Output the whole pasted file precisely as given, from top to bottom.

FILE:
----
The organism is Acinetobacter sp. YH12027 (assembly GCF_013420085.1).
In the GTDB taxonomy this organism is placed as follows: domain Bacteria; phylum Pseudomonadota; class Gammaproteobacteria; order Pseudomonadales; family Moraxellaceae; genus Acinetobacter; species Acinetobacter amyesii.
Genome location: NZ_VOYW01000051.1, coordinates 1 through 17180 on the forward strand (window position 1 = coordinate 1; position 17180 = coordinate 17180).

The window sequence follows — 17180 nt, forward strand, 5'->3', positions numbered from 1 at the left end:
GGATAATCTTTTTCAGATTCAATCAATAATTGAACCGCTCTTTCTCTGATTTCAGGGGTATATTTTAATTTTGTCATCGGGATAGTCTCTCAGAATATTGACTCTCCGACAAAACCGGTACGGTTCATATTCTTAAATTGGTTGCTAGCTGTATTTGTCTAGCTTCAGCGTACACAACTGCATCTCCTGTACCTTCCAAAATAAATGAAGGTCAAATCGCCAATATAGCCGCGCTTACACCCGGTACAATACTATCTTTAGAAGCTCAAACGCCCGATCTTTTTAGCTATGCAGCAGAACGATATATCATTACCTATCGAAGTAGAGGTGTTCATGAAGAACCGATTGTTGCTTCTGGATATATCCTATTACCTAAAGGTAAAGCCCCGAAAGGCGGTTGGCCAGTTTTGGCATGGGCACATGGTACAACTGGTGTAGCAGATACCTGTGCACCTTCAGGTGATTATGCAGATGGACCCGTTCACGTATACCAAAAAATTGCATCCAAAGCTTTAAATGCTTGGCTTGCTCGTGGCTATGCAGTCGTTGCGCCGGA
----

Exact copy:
The organism is Acinetobacter sp. YH12027 (assembly GCF_013420085.1).
In the GTDB taxonomy this organism is placed as follows: domain Bacteria; phylum Pseudomonadota; class Gammaproteobacteria; order Pseudomonadales; family Moraxellaceae; genus Acinetobacter; species Acinetobacter amyesii.
Genome location: NZ_VOYW01000051.1, coordinates 1 through 17180 on the forward strand (window position 1 = coordinate 1; position 17180 = coordinate 17180).

The window sequence follows — 17180 nt, forward strand, 5'->3', positions numbered from 1 at the left end:
GGATAATCTTTTTCAGATTCAATCAATAATTGAACCGCTCTTTCTCTGATTTCAGGGGTATATTTTAATTTTGTCATCGGGATAGTCTCTCAGAATATTGACTCTCCGACAAAACCGGTACGGTTCATATTCTTAAATTGGTTGCTAGCTGTATTTGTCTAGCTTCAGCGTACACAACTGCATCTCCTGTACCTTCCAAAATAAATGAAGGTCAAATCGCCAATATAGCCGCGCTTACACCCGGTACAATACTATCTTTAGAAGCTCAAACGCCCGATCTTTTTAGCTATGCAGCAGAACGATATATCATTACCTATCGAAGTAGAGGTGTTCATGAAGAACCGATTGTTGCTTCTGGATATATCCTATTACCTAAAGGTAAAGCCCCGAAAGGCGGTTGGCCAGTTTTGGCATGGGCACATGGTACAACTGGTGTAGCAGATACCTGTGCACCTTCAGGTGATTATGCAGATGGACCCGTTCACGTATACCAAAAAATTGCATCCAAAGCTTTAAATGCTTGGCTTGCTCGTGGCTATGCAGTCGTTGCGCCGGA